One all-too-common misunderstanding I’ve encountered about MIT is that “no one” at the Institute appreciates, let alone participates, in the humanities or the fine arts. Well, I don’t know about No One, maybe he doesn’t like the arts – but the truth of the matter is that MIT students have quite a bit of respect for drama, music, poetry, and all the other “artsy” things you might not expect engineering students to be involved with. In fact, there are over 50 different music, theater, and dance groups on campus, specializing in everything from improv comedy to jazz music to ballroom dance.
I bring this up because, last weekend, a friend and I went to see the one of these 50 student groups in action: specifically, the MIT Shakespeare Ensemble, which was putting on its summer production of Dirty Hands, by the famous French philosopher and dramatic Jean-Paul Sartre. To be honest, I mainly went because my friend Dennis ’08 was playing the lead part and kept inviting people to watch him perform. Because really, one of the best parts about college theater is watching your friends be absolutely ridiculous on stage. (And the play was free! Can’t beat that.)
Dirty Hands is, first and foremost, a political drama about an assassination – except that the identity of the assassin and his target are known from the beginning. The real question is whether the assassin was acting out of personal reasons, political ideals – or both. Essentially, the play is a framed narrative where Hugo, the idealistic assassin (played by Dennis), having just been released from prison, recounts the events leading up to the murder to Olga (Deirdre ’10), his confidant and advocate within the Party to which she and Hugo belong.
As the play unfolds, the audience delves deeper and deeper into Hugo’s mind (which is not a very happy place). Along the way, we meet Hoederer (Yoni ’10), a divisive but popular leader within the Party; Louis (Eric ’10), a Party leader opposed to Hoederer, who gives Hugo his orders; Ivana (Sara ’11), a Party saboteur; and Jessica (Bianca ’11), Hugo’s attractive and cunning wife. The cast is rounded out by Slick and Georges (Sabrian ’09 and Brian ’11), Hoederer’s bodyguards; Prince Paul (Oliver ‘G); and Kasky (Arnaldo ’09).
Although I don’t want to give away the play’s ending – you can rely on Wikipedia for that ;) – I had a great time watching Dirty Hands. The set was amazing, especially for a summer show. They even put together a promotional trailer on YouTube (warning: it’s PG-13 for about two seconds near the end). I also loved how the director, Kellas ’10, used color as a reflection of the characters’ personalities and ideologies. For example, Hugo starts out wearing black (because he’s an assassin, yo), but eventually is shown to wear yellow to indicate his loyalty to Olga and Louis – in opposition to Hoederer and his bodyguards, who wore blue throughout the play. Meanwhile, Jessica (and only Jessica) wore red to set herself apart from the other characters.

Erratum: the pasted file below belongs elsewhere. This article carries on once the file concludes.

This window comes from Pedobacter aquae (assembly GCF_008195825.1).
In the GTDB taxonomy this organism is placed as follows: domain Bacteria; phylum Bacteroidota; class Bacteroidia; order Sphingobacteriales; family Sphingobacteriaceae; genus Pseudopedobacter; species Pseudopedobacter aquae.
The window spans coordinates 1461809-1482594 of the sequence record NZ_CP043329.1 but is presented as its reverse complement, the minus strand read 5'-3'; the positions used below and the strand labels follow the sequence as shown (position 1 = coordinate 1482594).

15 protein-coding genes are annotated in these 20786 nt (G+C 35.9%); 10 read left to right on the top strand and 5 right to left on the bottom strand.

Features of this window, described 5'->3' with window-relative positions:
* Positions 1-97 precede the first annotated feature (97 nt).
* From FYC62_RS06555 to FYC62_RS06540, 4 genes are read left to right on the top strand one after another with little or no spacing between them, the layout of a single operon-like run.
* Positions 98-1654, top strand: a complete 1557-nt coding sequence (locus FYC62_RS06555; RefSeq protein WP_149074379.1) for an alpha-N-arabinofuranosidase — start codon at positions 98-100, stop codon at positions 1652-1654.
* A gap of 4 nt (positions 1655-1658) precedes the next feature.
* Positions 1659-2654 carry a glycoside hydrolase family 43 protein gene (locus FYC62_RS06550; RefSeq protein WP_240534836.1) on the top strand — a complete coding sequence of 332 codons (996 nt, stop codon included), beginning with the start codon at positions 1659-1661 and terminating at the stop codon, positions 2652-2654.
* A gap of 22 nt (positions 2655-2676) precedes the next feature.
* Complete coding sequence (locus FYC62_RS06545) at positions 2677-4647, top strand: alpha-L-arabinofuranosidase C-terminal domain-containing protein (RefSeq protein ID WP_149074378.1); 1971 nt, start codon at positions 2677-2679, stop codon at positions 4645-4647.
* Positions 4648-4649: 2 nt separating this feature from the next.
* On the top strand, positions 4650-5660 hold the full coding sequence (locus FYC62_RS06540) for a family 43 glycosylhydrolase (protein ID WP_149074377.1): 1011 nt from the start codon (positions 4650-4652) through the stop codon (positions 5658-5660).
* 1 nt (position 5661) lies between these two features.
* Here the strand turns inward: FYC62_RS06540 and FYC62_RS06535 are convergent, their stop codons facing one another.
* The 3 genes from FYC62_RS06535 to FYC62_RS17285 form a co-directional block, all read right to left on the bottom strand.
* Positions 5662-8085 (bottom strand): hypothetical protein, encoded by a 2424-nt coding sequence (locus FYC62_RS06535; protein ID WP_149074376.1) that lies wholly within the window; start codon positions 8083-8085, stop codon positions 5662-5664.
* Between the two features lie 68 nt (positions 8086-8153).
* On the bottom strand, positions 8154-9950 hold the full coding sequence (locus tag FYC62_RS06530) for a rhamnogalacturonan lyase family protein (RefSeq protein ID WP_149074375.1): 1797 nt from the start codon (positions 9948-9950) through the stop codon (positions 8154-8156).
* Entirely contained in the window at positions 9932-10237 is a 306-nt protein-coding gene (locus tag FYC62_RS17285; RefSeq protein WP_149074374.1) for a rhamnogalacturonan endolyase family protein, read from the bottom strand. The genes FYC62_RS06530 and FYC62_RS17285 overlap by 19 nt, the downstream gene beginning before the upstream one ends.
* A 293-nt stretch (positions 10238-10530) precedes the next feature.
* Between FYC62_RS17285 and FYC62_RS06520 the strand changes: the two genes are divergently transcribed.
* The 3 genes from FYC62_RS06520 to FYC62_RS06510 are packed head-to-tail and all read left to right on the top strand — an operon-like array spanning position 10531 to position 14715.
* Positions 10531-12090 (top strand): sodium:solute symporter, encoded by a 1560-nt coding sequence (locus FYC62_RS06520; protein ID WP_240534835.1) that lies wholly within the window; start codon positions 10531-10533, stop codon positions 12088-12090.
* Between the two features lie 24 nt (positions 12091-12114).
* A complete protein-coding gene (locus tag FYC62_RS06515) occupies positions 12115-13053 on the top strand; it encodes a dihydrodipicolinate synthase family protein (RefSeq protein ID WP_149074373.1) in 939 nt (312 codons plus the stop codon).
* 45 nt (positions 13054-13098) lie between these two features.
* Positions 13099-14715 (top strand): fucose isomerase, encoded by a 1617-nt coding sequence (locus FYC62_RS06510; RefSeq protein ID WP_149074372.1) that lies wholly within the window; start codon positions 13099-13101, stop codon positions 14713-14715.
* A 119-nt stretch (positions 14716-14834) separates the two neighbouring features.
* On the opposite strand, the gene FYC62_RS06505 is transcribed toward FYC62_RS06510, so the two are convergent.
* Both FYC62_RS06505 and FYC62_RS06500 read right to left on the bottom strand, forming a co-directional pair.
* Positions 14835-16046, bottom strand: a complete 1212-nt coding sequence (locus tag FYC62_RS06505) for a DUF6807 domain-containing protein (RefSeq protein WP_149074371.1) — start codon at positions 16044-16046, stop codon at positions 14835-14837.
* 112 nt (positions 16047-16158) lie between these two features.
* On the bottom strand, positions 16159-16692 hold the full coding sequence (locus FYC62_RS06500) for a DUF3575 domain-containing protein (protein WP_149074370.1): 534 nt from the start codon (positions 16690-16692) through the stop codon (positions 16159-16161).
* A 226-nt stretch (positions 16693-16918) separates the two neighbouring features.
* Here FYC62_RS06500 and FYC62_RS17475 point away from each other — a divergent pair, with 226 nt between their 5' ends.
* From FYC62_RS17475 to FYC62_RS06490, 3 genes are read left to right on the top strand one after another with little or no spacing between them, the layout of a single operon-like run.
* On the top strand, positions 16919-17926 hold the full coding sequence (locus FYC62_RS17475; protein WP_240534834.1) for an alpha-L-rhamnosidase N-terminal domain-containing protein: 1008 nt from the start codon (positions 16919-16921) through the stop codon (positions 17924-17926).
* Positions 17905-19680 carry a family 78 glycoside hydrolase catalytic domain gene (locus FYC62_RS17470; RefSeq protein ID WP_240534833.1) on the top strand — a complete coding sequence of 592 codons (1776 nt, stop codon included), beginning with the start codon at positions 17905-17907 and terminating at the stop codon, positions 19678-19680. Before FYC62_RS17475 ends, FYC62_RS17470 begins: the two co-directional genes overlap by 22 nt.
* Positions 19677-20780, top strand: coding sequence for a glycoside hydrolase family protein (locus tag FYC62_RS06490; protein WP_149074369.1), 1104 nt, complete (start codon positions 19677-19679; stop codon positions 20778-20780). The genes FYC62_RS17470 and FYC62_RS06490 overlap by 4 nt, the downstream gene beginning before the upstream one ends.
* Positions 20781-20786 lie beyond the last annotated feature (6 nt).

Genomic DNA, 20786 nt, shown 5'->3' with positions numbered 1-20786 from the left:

All that said, let me just conclude with a few photos of the play. I couldn’t take any during the play, but fortunately my friend Sara ’11 (Ivana in the play) let me use some of hers, including a few glamor shots from backstage. Enjoy!
An unlikely assassin.
Engineer by day, bodyguard by night, Sabrina is double majoring in computer science and “being a badass.”
Proper care of your weapon is just one of the many unconventional skills MIT students master.
In Sara’s words, “Requisite pensive dramatic mirror picture.”
Dirty Hands is the fourth performance Sara and Bianca have performed in together. Aww.
The mind-blowing set.
Yoni and Sara want you to join the Shakespeare Ensemble!
Why is it called the Shakespeare Ensemble if they don’t exclusively do Shakespeare. And your tagline is right – this isn’t Shakespeare at all!
so how many of these groups/activities continue through the summer?
I totally loved the play. It’s great that you devoted a blog post to Sartre’s and the Ensemble’s awesomeness.
@Anonymous: I was waiting to see who would notice this first. :D As it happens, the Ensemble traditionally does a non-Shakespearean play during the summer. As one of the crew members explained to me when I asked, “Even the Ensemble can only do so much Shakespeare.”
@Tina ’12: Most groups continue during the summer to some extent; it depends on how many people are still around. Even the groups that aren’t active on campus during the summer use the off-time to plan their events for next year. To use examples from clubs I belong to, the Assassins’ Guild still runs games during the summer, whereas we’ve just been planning the next issue of MURJ.
Yay! Thanks for the entry about the play! And if anyone’s around this weekend, there are three more shows left. (Friday & Saturday, the 26th and 27th, at 8 PM and a matinee show on Saturday at 2 PM)
– Eric (AKA Louis)
I don’t know about the Gilbert & Sullivan Players, but Shakespeare Ensemble does a summer show (as evidenced by this post) and the Musical Theatre Guild does a summer show as well (which I’m admittedly a part of). This summer we’re doing Into the Woods and it opens Orientation Week (and frosh get a HUGE discount–come see it!)